Date of Award


Document Type


Degree Name

Doctor of Philosophy (PhD)


School of Nutrition and Food Sciences

First Advisor

Robert M. Grodner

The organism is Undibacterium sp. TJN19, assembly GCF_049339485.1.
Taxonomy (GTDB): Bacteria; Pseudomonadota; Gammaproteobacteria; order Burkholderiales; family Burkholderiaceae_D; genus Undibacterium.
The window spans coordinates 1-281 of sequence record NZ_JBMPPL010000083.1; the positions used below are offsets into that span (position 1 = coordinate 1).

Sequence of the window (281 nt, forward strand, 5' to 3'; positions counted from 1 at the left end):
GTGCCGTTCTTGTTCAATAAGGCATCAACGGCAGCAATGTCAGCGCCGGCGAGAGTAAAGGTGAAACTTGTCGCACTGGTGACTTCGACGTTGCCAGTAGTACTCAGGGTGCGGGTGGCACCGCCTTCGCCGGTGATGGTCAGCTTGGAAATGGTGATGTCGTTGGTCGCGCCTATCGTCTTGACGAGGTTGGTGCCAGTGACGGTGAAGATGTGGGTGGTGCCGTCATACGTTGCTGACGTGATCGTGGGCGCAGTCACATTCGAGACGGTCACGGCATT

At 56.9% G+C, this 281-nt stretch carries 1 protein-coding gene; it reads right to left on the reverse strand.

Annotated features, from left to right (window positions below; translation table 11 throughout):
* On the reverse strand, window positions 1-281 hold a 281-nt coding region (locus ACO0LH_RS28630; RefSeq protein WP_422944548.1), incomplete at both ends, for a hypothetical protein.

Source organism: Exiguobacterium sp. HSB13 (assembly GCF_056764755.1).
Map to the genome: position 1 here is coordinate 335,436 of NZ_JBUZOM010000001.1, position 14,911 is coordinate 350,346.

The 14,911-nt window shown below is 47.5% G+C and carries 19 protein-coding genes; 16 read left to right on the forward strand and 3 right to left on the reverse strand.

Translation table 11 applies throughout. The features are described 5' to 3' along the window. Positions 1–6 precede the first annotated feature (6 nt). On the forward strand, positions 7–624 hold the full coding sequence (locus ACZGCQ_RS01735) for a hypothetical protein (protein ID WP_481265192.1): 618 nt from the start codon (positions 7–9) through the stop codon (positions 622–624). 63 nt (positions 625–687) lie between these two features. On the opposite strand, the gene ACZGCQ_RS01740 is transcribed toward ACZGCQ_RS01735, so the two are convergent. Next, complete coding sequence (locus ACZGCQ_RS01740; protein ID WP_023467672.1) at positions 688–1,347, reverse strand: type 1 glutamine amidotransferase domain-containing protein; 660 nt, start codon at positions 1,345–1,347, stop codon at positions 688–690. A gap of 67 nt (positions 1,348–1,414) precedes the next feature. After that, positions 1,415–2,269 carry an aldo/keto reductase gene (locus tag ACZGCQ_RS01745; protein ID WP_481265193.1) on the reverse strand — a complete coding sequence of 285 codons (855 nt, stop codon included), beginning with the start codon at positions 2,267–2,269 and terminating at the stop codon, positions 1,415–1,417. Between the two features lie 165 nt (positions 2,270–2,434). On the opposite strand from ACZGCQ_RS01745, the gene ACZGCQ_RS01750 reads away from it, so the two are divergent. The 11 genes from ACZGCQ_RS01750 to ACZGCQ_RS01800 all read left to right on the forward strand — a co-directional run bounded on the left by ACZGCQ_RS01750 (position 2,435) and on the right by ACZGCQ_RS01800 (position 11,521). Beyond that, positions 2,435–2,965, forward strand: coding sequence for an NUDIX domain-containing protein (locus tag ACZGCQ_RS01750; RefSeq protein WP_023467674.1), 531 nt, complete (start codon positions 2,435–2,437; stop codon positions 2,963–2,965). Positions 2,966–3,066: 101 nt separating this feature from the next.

Among food-borne pathogens, Listeria monocytogenes is one of the more resistant to food processing methods, including irradiation. USFDA approval for irradiation of processed meat and seafood products likely to contain Listeria spp. is $<$3 kGy gamma radiation. The incidence of L. monocytogenes in food products varies between 5-30% and at levels $<10\sp4$ CFU/g. With the capacity of this bacterium to multiply at refrigeration temperatures and the zero tolerance level mandated by the USFDA it becomes imperative to maximize the efficiency of the irradiation process. The first purpose of this study was to determine if initial cell concentration and/or temperature at time of irradiation influences the radiosensitivity of L. monocytogenes. Secondly, to determine whether split dose application would effect the radiation response of this bacterium. Concentrations of 10$\sp3,$ 10$\sp6$ and 10$\sp9$ cfu/ml of L. monocytogenes Scott A, were suspended in tryptic soy broth and exposed to 0-5 kGy gamma (1.25MeV) radiation at 20, 4, and -80$\sp\circ{\rm C}.$ Split doses were applied in equal portions to initial cell concentrations of 10$\sp6$ and 10$\sp9$ at the same temperatures. Surviving cells under the various conditions were enumerated and irradiation D-values were calculated from linear regression curves. At all temperatures, cell concentrations of 10$\sp3{\rm CFU/ml}$ were reduced to non recoverable levels with 2 kGy gamma radiation. The irradiation D-value of 0.43 kGy for frozen (-80$\sp\circ{\rm C})$ cultures of 10$\sp6$ CFU/ml was significantly lower (p $<$ 0.05) than the D-values (0.58 and 0.62 kGy) for the same cell concentration at the other two temperatures (20$\sp\circ$ and 4$\sp\circ{\rm C},$ respectively). For higher cell concentration of 10$\sp9$ cfu/ml, a D-value of 0.42 kGy was obtained for both 4$\sp\circ{\rm C}$ and -80$\sp\circ{\rm C}$ these were significantly lower (p $<$ 0.05) than 0.50 kGy for 20$\sp\circ{\rm C}$ suspensions. With both cell concentrations, the lowest D-values were obtained when cells were irradiated in the frozen state indicating a that primary cell damage was due to direct effects of irradiation. Split doses of 1 and 2 hours time between fractions approached the generation times for this bacterium and were significantly reduced at 20$\sp\circ{\rm C}.$ However, there was no consistent trend in reductions at 4$\sp\circ$ or -80$\sp\circ{\rm C}.$ Split dose application of irradiation to food pathogens should be further explored.